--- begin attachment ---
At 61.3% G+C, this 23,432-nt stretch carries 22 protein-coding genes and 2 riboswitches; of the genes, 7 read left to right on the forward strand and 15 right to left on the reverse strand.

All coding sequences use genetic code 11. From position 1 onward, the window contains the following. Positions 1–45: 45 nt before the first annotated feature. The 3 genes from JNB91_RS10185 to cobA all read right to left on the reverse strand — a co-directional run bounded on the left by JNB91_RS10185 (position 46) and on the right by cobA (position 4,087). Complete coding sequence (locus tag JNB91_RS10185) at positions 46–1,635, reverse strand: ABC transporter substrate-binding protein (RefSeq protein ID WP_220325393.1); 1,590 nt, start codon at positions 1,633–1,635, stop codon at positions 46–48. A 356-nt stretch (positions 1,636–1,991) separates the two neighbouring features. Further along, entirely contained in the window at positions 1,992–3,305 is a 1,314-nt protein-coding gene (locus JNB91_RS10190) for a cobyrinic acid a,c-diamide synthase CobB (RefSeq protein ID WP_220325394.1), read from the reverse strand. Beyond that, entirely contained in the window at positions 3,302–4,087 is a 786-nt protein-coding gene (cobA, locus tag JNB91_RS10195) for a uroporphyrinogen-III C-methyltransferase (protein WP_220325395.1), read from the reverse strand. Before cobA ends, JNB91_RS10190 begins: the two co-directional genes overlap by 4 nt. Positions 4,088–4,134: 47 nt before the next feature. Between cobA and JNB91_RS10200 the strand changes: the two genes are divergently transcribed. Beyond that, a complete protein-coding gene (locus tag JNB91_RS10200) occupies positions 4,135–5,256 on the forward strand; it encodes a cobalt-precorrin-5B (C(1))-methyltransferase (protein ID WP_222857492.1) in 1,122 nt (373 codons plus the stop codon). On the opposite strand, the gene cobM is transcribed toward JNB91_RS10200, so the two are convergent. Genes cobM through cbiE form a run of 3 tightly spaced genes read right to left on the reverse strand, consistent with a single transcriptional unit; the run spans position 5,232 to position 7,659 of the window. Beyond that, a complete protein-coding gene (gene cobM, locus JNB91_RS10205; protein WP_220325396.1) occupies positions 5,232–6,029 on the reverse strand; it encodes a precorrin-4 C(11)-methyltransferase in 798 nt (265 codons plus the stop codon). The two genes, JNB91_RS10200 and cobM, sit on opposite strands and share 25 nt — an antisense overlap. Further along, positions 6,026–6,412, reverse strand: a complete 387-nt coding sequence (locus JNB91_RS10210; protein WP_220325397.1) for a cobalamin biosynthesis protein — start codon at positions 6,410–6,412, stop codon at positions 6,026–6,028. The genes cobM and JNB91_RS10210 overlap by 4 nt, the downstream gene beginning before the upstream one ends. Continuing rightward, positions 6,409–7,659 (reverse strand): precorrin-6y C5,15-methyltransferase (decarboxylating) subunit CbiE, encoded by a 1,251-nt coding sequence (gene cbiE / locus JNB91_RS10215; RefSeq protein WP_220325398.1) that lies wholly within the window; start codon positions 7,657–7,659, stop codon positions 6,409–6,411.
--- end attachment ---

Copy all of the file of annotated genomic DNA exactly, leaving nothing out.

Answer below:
At 61.3% G+C, this 23,432-nt stretch carries 22 protein-coding genes and 2 riboswitches; of the genes, 7 read left to right on the forward strand and 15 right to left on the reverse strand.

All coding sequences use genetic code 11. From position 1 onward, the window contains the following. Positions 1–45: 45 nt before the first annotated feature. The 3 genes from JNB91_RS10185 to cobA all read right to left on the reverse strand — a co-directional run bounded on the left by JNB91_RS10185 (position 46) and on the right by cobA (position 4,087). Complete coding sequence (locus tag JNB91_RS10185) at positions 46–1,635, reverse strand: ABC transporter substrate-binding protein (RefSeq protein ID WP_220325393.1); 1,590 nt, start codon at positions 1,633–1,635, stop codon at positions 46–48. A 356-nt stretch (positions 1,636–1,991) separates the two neighbouring features. Further along, entirely contained in the window at positions 1,992–3,305 is a 1,314-nt protein-coding gene (locus JNB91_RS10190) for a cobyrinic acid a,c-diamide synthase CobB (RefSeq protein ID WP_220325394.1), read from the reverse strand. Beyond that, entirely contained in the window at positions 3,302–4,087 is a 786-nt protein-coding gene (cobA, locus tag JNB91_RS10195) for a uroporphyrinogen-III C-methyltransferase (protein WP_220325395.1), read from the reverse strand. Before cobA ends, JNB91_RS10190 begins: the two co-directional genes overlap by 4 nt. Positions 4,088–4,134: 47 nt before the next feature. Between cobA and JNB91_RS10200 the strand changes: the two genes are divergently transcribed. Beyond that, a complete protein-coding gene (locus tag JNB91_RS10200) occupies positions 4,135–5,256 on the forward strand; it encodes a cobalt-precorrin-5B (C(1))-methyltransferase (protein ID WP_222857492.1) in 1,122 nt (373 codons plus the stop codon). On the opposite strand, the gene cobM is transcribed toward JNB91_RS10200, so the two are convergent. Genes cobM through cbiE form a run of 3 tightly spaced genes read right to left on the reverse strand, consistent with a single transcriptional unit; the run spans position 5,232 to position 7,659 of the window. Beyond that, a complete protein-coding gene (gene cobM, locus JNB91_RS10205; protein WP_220325396.1) occupies positions 5,232–6,029 on the reverse strand; it encodes a precorrin-4 C(11)-methyltransferase in 798 nt (265 codons plus the stop codon). The two genes, JNB91_RS10200 and cobM, sit on opposite strands and share 25 nt — an antisense overlap. Further along, positions 6,026–6,412, reverse strand: a complete 387-nt coding sequence (locus JNB91_RS10210; protein WP_220325397.1) for a cobalamin biosynthesis protein — start codon at positions 6,410–6,412, stop codon at positions 6,026–6,028. The genes cobM and JNB91_RS10210 overlap by 4 nt, the downstream gene beginning before the upstream one ends. Continuing rightward, positions 6,409–7,659 (reverse strand): precorrin-6y C5,15-methyltransferase (decarboxylating) subunit CbiE, encoded by a 1,251-nt coding sequence (gene cbiE / locus JNB91_RS10215; RefSeq protein WP_220325398.1) that lies wholly within the window; start codon positions 7,657–7,659, stop codon positions 6,409–6,411.